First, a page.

In the following sections, propositions about how the SAF approach may be applied to assess several spheres of meaning and action involved in SCM are presented.

4 Industrial sectors as fields and SCM practices

The analysis of supply chain practices demands attention to a first context in which they are adopted: the industrial sectors wherein organizations are inserted and meet their competitors. In line with institutionalism in organizational analysis and with widely known models from business strategy literature (e.g.: BCG matrix; Porter’s five forces), the SAF approach suggests managers involved in SCM take into account in their decision making what their main competitors are doing. Actors tend to adopt strategies consistent with their position in the field as a whole or in a specific segment of it (subfield) and, when it is possible, they imitate the practices of companies considered as superior or seen as well succeeded (Garcia‐Pont & Nohria, 2002). Companies are also subject to coercive and normative pressures, coming from State, governance units, professionals, among others (Dimaggio & Powell, 1983; Tate et al., 2011), as illustrated by the study of Dias et al. (2012) on sustainability management in supply chains.

In general, companies may be in newer or in more mature and structured sectors. In emerging fields, the performance parameters and professional practices seen as more efficient and effective are usually less defined, tending to embrace a greater variety of interpretations. It is still not clear which are the leading companies - those to be imitated or that provide basic references for defining the strategy of others - what makes companies often seek for references in other sectors. Overall, there are no well-structured business associations acting as what Fligstein & McAdam (2012) call internal governance units. Many of the specific State regulations are also not clearly defined or the way they are interpreted is not stabilized.

Professionals conducing the adoption of SCM practices will take as a reference the ones developed in other sectors with which the emerging sector maintains relations of material or symbolic dependence, with action tending to diffuse from important economic sectors (e.g.: Automotive industry) to others. In this state, socially skilled action is favored, with managers and other professionals from specific organizations being able to influence the understandings about the contributions of SCM to the business.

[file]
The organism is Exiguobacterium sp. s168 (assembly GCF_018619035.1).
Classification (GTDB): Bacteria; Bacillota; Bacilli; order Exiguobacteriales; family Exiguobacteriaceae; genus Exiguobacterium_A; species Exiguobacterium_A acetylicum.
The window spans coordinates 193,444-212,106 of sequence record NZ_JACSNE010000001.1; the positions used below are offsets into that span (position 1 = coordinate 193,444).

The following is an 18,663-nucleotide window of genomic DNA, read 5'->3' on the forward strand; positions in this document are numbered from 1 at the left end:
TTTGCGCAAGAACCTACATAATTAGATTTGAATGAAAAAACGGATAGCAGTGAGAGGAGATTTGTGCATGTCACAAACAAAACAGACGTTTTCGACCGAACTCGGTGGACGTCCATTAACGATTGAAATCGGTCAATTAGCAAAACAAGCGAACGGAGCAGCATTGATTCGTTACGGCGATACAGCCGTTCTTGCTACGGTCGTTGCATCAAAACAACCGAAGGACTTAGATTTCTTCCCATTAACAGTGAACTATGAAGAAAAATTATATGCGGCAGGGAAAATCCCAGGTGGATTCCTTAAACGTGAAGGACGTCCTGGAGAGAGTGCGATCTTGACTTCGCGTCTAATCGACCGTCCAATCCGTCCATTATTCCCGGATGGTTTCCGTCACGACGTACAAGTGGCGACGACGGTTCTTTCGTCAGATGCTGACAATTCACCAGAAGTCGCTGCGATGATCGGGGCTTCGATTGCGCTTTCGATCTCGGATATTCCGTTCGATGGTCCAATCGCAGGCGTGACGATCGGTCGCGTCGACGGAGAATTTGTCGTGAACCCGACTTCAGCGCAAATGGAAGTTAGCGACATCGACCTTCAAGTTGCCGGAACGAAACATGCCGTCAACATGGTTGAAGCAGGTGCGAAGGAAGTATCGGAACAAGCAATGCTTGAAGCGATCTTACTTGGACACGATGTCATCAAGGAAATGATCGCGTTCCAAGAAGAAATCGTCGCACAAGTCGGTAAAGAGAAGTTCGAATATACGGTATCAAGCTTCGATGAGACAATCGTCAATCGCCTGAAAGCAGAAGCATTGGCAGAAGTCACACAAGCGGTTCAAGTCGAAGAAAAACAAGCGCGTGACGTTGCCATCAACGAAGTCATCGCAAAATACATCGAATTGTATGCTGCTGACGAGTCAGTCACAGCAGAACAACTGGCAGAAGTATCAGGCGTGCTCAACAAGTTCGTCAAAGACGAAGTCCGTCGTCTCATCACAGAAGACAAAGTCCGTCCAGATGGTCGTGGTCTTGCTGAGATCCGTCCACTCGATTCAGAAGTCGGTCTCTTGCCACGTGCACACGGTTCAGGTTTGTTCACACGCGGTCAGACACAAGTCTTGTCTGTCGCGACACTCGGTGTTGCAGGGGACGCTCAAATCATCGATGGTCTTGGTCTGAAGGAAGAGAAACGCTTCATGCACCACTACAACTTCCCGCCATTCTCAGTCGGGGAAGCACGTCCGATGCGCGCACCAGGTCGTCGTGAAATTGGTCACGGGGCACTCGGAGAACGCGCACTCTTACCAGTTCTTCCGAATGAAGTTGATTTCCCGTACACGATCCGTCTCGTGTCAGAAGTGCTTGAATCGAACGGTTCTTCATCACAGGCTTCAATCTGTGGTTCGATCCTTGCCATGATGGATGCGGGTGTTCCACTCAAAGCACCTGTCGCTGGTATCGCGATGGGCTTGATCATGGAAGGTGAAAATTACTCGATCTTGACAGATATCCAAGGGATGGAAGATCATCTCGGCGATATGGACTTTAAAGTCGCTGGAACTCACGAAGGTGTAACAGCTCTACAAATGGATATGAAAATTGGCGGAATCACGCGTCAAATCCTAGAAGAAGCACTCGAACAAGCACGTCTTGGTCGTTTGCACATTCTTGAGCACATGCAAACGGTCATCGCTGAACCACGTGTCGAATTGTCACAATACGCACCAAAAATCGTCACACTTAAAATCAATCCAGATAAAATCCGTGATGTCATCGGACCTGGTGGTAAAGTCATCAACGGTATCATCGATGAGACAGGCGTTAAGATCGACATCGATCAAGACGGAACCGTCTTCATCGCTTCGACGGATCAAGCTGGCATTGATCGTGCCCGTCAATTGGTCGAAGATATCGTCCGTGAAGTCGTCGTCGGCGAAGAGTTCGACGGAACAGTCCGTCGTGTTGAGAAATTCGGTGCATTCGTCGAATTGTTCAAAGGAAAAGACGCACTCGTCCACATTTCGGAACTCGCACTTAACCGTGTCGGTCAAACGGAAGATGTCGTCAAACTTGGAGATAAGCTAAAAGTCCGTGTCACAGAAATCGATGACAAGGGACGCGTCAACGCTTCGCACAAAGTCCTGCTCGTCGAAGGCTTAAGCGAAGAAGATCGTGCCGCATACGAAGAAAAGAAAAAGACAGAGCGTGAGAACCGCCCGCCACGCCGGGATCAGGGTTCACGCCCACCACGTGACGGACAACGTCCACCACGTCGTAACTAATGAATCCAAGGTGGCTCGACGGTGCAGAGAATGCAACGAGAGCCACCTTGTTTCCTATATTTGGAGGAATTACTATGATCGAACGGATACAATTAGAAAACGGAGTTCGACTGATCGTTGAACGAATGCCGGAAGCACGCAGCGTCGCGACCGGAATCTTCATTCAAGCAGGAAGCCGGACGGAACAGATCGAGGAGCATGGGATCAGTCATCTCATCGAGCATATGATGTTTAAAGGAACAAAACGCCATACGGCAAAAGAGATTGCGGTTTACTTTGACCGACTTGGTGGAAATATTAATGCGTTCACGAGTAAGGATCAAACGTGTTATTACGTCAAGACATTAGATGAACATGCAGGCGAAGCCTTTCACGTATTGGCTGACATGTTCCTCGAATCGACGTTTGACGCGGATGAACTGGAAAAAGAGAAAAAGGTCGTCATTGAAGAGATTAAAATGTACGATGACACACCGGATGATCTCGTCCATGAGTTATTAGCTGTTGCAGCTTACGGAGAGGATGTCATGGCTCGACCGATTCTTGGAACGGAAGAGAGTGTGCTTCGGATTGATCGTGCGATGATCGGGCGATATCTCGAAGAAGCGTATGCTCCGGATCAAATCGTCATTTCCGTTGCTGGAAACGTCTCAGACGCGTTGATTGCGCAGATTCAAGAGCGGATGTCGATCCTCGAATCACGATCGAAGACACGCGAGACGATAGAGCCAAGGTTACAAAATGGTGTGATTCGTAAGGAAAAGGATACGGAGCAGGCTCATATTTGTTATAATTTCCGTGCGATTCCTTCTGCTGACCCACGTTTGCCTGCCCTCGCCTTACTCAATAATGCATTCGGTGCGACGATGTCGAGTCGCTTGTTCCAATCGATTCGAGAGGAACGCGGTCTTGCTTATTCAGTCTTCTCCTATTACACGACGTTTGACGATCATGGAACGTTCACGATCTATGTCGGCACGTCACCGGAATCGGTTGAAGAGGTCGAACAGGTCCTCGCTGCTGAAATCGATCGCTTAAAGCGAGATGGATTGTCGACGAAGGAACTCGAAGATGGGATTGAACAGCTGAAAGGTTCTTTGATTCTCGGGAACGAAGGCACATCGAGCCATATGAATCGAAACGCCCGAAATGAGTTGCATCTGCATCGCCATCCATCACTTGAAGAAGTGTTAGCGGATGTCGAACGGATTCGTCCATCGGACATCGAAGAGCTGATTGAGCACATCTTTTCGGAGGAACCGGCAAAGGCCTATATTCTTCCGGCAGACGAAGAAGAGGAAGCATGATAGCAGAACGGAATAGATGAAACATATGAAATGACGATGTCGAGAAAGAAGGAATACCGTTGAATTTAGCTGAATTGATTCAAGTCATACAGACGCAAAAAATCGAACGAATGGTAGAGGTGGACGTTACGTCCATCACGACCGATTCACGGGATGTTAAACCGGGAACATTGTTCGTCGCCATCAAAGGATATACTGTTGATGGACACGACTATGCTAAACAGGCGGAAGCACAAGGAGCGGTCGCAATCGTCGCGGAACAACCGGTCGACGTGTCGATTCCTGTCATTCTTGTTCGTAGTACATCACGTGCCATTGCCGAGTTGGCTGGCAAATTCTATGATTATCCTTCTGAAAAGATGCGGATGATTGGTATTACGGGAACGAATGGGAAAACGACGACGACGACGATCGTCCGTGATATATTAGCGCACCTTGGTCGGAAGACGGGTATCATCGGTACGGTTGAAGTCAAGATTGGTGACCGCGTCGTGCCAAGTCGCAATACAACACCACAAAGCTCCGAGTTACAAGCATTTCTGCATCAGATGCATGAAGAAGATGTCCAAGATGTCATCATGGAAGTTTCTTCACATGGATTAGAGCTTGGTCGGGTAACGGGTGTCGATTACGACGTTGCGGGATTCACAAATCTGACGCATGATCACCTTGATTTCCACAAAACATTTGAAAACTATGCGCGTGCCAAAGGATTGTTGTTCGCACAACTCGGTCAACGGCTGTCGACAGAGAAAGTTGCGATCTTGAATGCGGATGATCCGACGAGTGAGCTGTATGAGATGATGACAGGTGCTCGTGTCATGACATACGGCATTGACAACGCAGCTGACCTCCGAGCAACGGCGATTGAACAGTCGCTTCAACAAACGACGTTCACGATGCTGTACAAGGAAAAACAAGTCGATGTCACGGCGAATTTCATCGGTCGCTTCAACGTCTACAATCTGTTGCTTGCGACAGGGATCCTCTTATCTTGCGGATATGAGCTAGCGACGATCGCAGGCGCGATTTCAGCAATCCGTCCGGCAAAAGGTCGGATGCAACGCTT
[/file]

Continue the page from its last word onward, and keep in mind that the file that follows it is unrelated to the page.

1. Proposition 1a: In emerging industries, the adoption of supply management practices is influenced by experiences developed in other influential sectors, which may increase its legitimacy.

  2. Proposition 1b: Managers and professionals of companies of novel sectors use the resources and social skills available to develop their supply chain practices in a relatively independent fashion from their competitors, framing their own understandings about the contributions of SCM to the business.

In mature fields, the meanings associated to SCM practices are stabilized, with the interpretations of dominant actors about the efficiency and effectiveness of some SCM practices and how they may be achieved becoming recognized by others. In cases in which the contribution of SCM to performance is acknowledged by incumbents, these management practices tend to diffuse as they align with the power structures of the field (Guler et al., 2002; Rao, 2006). The relative distribution of power in the field will influence the extent to which this diffusion will occur.

  1. Proposition 1c: SCM practices tend to diffuse throughout stable economic sectors when they are seen by incumbents as efficient and effective tools for improving performance. The extent of this diffusion process will be proportional to the concentration of power in the field.

In situations of crises, in which incumbents face trouble to stabilize the meanings and identities that organize a certain sector, the shared understandings about the contribution of SCM to the performance of organizations of the field may change or even collapse. This will depend from the jockeying for position and from the possibilities of conciliation of the rising conceptions about the field promoted by challengers with supply chain practices.

  1. Proposition 1d: In periods of crisis in industries, the contributions of SCM practices to improve the performance may be called into question, depending on the new dominant conceptions of the field arising.